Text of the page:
Tuesday, August 12, 2008

The Civil Rights Movement Proves Alexander's Case

The most convincing part of Jeffrey Alexander's The Civil Sphere is his account of the civil rights movement as, at heart, a struggle for the culture of America. Alexander's "strong program of cultural sociology" is at its best in showing the cultural competition that lies under the struggle for power and resources.

Traditional social movement theory emphasizes that movements win by mobilizing resources and seizing power. The model of success, Alexander argues, is the storming of the Bastille. Yet the issues in a real struggle to change a society are, at root, about how the basic values of society should be lived and institutionalized. The main struggle is cultural. If it is waged right, on both sides, it can stay cultural and remain in the civil sphere. It is only when a struggle fails that it turns violent. Sometimes revolutionary violence is necessary, but as the last, last resort -- not the exciting ideal.

Looking at the civil rights movement as a cultural movement makes clear that America had deep cultural resources for racial equality, as well as a long practice of the opposite. This, indeed, was the American Dilemma that Gunnar Myrdal exposed in the book of that name. Not every society starts with a commitment to equality in its cultural DNA. But we did.

What was needed was an inspired moral leader who could stick to the high road in calling America to live out its own values. This is why Martin Luther King, Jr., was the indispensable man at that moment. He kept the movement civil -- a cultural struggle in the civil sphere -- despite intense provocation to turn to violence and direct power struggles, which would have been suicidal for the movement.

Alexander also successfully shows how the civil rights movements created the organizations that could mobilize people on the basis of the commitments they already had. The key act of the leadership, King and others, was to translate those commitments into action -- most importantly, into non-violent action consistent with Christian morality.

Alexander's cultural theory rests on a claim that our society already is committed to a set of values, in positive and negative binaries; cultural movements just get us to realize them. The South was so twisted by racism that all the institutions that should have defended racial equality were coopted. So the civil rights movement appealed to the non-South, acting through the federal government, to bring reasonable Southerners to their senses about the contradiction between the values they already held and the practices of Jim Crow. For this reason, King would break any state law that needed to be broken, but not a federal law or federal court order, even when it would have seemed justified to do so.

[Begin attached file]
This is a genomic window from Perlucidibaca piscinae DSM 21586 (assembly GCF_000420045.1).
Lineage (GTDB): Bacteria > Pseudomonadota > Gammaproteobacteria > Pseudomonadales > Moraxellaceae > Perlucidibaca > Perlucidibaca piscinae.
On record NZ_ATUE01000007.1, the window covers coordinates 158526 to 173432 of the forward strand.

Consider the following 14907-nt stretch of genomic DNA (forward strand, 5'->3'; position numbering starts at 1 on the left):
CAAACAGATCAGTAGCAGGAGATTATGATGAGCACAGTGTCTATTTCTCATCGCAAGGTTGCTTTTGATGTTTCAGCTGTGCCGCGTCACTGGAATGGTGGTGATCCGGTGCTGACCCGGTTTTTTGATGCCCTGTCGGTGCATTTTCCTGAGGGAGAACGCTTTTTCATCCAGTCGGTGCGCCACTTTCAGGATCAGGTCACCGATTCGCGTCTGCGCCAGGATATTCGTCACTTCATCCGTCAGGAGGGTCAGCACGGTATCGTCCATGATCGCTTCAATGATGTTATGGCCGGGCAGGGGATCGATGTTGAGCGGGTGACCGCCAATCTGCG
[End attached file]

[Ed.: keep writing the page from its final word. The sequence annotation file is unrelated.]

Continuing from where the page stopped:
The civil rights movement worked because it healed the breach the let racist values intrude on an essentially non-racist American civil sphere. This is a powerful argument.

1 comment:

SP Weston said...

About this "bringing reasonable Southerners to their senses" idea...

That was possible almost entirely because white Southern culture already had the seeds of something better. Christianity in its evangelical, revivalist, largely Baptist form is deeply egalitarian--and pivotal in Southern identity. Its mildly secular form is "y'all come see us," with an implied offer of iced tea and pound cake on the front porch.

Of course, the same culture insisted that the equality, the friendliness, and the iced tea couldn't be shared across the race line--but that boundary was under constant pressure from the biblical commitment to all nations and the cultural commitment to neighborly helpfulness.

That's why a civil rights commitment that was unthinkable to my paternal grandfather could be absolutely essential to my father. My dad kept most of what he learned at home and at church, and merely let go of the codicil explaining about when black neighbors did and didn't get neighborly treatment.

On my computer desktop, in the regular rotation, I have a picture of the current Republican governor of Georgia, Sonnie Perdue, standing on the Capitol steps, waiting to welcome Coretta King's coffin to lie in state. You don't move in one generation from Lester Maddox to Sonnie Perdue unless you're moving WITH a deep cultural current of decency.

And you don't get currents that deep without religious connections.